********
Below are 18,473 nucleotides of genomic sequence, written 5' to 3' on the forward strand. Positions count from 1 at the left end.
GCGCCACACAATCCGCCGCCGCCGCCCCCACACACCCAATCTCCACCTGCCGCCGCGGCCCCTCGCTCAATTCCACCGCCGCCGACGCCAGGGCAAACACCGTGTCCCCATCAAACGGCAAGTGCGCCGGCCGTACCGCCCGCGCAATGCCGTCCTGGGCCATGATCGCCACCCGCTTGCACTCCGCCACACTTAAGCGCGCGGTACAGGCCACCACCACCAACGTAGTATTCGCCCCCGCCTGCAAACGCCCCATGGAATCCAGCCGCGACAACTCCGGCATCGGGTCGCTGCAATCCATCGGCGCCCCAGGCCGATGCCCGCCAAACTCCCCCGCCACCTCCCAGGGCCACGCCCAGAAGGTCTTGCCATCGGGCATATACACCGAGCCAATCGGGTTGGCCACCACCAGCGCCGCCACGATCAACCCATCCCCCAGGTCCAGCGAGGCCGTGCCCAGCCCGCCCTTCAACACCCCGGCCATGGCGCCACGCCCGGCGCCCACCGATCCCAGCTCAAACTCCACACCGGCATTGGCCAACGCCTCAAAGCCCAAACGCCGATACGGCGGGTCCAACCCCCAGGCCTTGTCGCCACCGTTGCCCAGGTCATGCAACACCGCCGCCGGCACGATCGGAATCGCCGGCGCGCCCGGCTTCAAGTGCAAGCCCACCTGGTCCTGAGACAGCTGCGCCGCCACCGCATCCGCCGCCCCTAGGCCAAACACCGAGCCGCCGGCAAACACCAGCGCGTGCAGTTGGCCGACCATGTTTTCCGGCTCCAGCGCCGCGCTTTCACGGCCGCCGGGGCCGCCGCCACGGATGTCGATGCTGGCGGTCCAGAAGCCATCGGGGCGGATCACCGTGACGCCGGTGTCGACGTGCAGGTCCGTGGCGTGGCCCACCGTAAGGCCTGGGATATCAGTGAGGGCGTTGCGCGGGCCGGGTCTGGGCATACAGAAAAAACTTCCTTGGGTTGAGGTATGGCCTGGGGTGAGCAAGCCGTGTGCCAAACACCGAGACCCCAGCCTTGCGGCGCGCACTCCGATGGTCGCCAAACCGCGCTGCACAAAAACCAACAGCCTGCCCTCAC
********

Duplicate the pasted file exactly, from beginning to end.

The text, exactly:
Below are 18,473 nucleotides of genomic sequence, written 5' to 3' on the forward strand. Positions count from 1 at the left end.
GCGCCACACAATCCGCCGCCGCCGCCCCCACACACCCAATCTCCACCTGCCGCCGCGGCCCCTCGCTCAATTCCACCGCCGCCGACGCCAGGGCAAACACCGTGTCCCCATCAAACGGCAAGTGCGCCGGCCGTACCGCCCGCGCAATGCCGTCCTGGGCCATGATCGCCACCCGCTTGCACTCCGCCACACTTAAGCGCGCGGTACAGGCCACCACCACCAACGTAGTATTCGCCCCCGCCTGCAAACGCCCCATGGAATCCAGCCGCGACAACTCCGGCATCGGGTCGCTGCAATCCATCGGCGCCCCAGGCCGATGCCCGCCAAACTCCCCCGCCACCTCCCAGGGCCACGCCCAGAAGGTCTTGCCATCGGGCATATACACCGAGCCAATCGGGTTGGCCACCACCAGCGCCGCCACGATCAACCCATCCCCCAGGTCCAGCGAGGCCGTGCCCAGCCCGCCCTTCAACACCCCGGCCATGGCGCCACGCCCGGCGCCCACCGATCCCAGCTCAAACTCCACACCGGCATTGGCCAACGCCTCAAAGCCCAAACGCCGATACGGCGGGTCCAACCCCCAGGCCTTGTCGCCACCGTTGCCCAGGTCATGCAACACCGCCGCCGGCACGATCGGAATCGCCGGCGCGCCCGGCTTCAAGTGCAAGCCCACCTGGTCCTGAGACAGCTGCGCCGCCACCGCATCCGCCGCCCCTAGGCCAAACACCGAGCCGCCGGCAAACACCAGCGCGTGCAGTTGGCCGACCATGTTTTCCGGCTCCAGCGCCGCGCTTTCACGGCCGCCGGGGCCGCCGCCACGGATGTCGATGCTGGCGGTCCAGAAGCCATCGGGGCGGATCACCGTGACGCCGGTGTCGACGTGCAGGTCCGTGGCGTGGCCCACCGTAAGGCCTGGGATATCAGTGAGGGCGTTGCGCGGGCCGGGTCTGGGCATACAGAAAAAACTTCCTTGGGTTGAGGTATGGCCTGGGGTGAGCAAGCCGTGTGCCAAACACCGAGACCCCAGCCTTGCGGCGCGCACTCCGATGGTCGCCAAACCGCGCTGCACAAAAACCAACAGCCTGCCCTCAC